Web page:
A representative from the governor's office declined to discuss the Green case and whether it could affect the bill until after the investigation plays out.
Republicans have acknowledged that preventing gun crimes by the mentally ill should be a major priority but have said they would prefer to see it done through programs encouraging people to seek help for themselves or others dealing with psychological issues.
"The bill does nothing to make community services available or help people get treatment," Delegate Michael D. Smigiel Sr., Cecil Republican, said this month. "Why don't we address the real issues with mental health and address the criminals first?"
Shannon Frattaroli, a professor at Johns Hopkins University's Bloomberg School of Public Health, said developing legislation to address gun ownership by the mentally ill is often difficult because lawmakers have to find solutions that improve safety without intruding on gun owners' rights or stigmatizing mental illness.
She said many mental-health advocates worry that harsh laws may discourage people from seeking treatment, and she added that studies show most people with mental illnesses are no more likely than the average person to commit violent crimes.
She said lawmakers have good reason to re-examine their laws following violent tragedies such as the Green shooting and December's mass shootings in Newtown, Conn., and Aurora, Colo., but that the public has an incomplete understanding of such issues.
"We don't have a lot of good research to inform and help us approach this problem," Ms. Frattaroli said. "It's a thorny issue."
© Copyright 2013 The Washington Times, LLC. Click here for reprint permission.
About the Author
David Hill joined The Washington Times in February 2011 as a Maryland political reporter. He can be reached at firstname.lastname@example.org.
- Md. drivers could face eventual doubling of gas tax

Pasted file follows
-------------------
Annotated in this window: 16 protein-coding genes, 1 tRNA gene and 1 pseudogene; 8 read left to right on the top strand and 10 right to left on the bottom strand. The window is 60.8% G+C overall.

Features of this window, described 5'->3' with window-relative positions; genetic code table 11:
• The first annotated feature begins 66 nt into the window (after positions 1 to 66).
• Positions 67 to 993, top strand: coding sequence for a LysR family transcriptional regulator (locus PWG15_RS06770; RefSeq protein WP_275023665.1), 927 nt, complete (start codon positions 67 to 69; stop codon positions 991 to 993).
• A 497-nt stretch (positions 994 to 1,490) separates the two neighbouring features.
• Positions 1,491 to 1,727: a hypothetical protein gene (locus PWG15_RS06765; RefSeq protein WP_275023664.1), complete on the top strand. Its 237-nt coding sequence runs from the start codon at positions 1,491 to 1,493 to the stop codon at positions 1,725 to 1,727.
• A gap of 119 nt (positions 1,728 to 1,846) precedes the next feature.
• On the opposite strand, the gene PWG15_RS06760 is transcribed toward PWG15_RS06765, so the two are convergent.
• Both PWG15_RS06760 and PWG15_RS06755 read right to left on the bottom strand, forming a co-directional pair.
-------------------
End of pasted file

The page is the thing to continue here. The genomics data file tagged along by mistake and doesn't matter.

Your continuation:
- Federal appeals court restores Maryland's concealed carry law
- Md. bill would end student suspensions for mimicking gun behavior
- Maryland Senate passes bill decriminalizing small amounts of marijuana
- Virginia Gov. Bob McDonnell assailed on transportation
Latest Blog Entries
Why such hatred toward America's freedom of religion?
- 'Hunger Games' delivers Obama's message on income inequality: liberal group
- Activists urge Obama to go rogue, sidestep Congress
- PRUDEN: British press horrified as London's new mayor dares to proclaim the truth
- Hack attack: 2 million Facebook, Twitter passwords stolen
- Inside China: Nuclear submarines capable of widespread attack on U.S.
- NAPOLITANO: Pope Francis should be saving souls, not pocketbooks
- Blast of winter weather heads to D.C. area
- GOP launches candidate training: How to talk to women
- Russian diplomats busted bilking $1.5 million from Medicaid
- CARSON: Getting to the top by starting at the bottom
Independent voices from the The Washington Times Communities
Criticism may not be agreeable, but it is necessary. It fulfills the same function as pain in the human body. It calls attention to an unhealthy state of things.
Understanding economic events with a free market explanation
John Wood illustrates a new American politics, and the path to get there.
Interviews and show reviews from the Los Angeles punk scene past and present. Los Angeles has always been rich in punk rock talent since punk rock was born.
White House pets gone wild!